It’s a virtual certainty that, if the Supreme Court overturns the individual mandate or the Affordable Care Act wholesale, liberals will find a way to blame each other—or the administration—for its failure to anticipate the constitutional challenge. Yesterday, both The Washington Post and The New York Times ran stories in which critics and observers laid blame on the administration for its tactical strategy, and the bill’s authors for using the mandate to achieve near-universal health-care coverage. Here’s the Times:
With the benefit of hindsight, some advocates said they would have been better off framing the law more explicitly as a tax, although doing so would have been politically explosive. Short of that, some said, strategy alternatives like slowing down the case still might not have made a difference.
This strikes me as misguided. Underlying the assumption that the Court will strike down the individual mandate—or the Affordable Care Act as a whole—is the idea that the current Supreme Court is partisan in a way that’s never been true before. It’s one thing to stack the Court with Justices who are ideologically favorable; it’s something else entirely to stack the Court with fellow partisans, who are primarily loyal to the Republican Party and not any discernible legal principle.
Whether this has happened is an open question, but if it has—as James Fallows argued yesterday—then it’s silly to think that liberals could have avoided disaster by framing the law as a tax, or changing the structure of the mandate. Remember, when the law was being crafted in 2009, or when it was signed in 2010, the spurious distinction between "activity" and "inactivity" hadn’t been devised yet, and no one was concerned the the mandate would violate the Constitution. But eventually, movement conservatives developed a legal principle that would allow them to argue the case.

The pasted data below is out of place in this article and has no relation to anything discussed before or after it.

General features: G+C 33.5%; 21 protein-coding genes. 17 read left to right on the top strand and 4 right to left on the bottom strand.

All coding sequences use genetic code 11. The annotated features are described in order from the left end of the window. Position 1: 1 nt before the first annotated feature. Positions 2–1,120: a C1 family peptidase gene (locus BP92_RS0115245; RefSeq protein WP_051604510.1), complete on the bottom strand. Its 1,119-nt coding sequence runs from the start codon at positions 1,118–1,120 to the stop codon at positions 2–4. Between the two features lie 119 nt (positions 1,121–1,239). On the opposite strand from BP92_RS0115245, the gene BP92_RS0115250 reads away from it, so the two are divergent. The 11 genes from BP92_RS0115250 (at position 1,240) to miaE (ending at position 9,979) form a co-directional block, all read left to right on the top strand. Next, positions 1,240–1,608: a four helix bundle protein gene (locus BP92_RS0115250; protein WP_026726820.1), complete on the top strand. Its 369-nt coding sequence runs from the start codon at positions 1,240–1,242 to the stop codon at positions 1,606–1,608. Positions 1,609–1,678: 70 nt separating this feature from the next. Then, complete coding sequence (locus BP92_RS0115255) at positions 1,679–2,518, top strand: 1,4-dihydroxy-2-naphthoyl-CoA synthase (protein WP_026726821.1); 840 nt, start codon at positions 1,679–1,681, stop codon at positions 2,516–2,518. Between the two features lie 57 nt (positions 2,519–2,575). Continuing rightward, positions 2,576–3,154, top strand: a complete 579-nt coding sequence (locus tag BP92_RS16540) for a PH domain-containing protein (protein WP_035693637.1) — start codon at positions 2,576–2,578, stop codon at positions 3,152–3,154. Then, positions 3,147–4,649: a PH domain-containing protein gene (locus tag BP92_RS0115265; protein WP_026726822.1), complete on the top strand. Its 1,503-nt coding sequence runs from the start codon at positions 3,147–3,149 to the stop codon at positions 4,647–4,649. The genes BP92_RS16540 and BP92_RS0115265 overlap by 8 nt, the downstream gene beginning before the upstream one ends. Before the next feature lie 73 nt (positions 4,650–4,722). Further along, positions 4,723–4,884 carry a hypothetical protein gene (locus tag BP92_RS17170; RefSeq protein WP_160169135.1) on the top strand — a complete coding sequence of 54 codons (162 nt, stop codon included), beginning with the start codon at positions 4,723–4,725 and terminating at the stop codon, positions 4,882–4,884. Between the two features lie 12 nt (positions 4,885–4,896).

Likewise, if the mandate were framed as a tax—or even if the Affordable Care Act were shaped as “Medicare-for-all”—movement conservatives would have devised a legal doctrine that challenged its constitutionality.
Because of this, if the Court strikes down the Affordable Care Act, liberals should refrain from turning their guns on each other. Instead, they should take aim at the Supreme Court. A Court that acts as another arm of the Republican Party is one that doesn’t deserve the standing it claims or the respect it demands. Partisan institutions should be treated as such, and liberals should do as much as possible to challenge the legitimacy of the Court.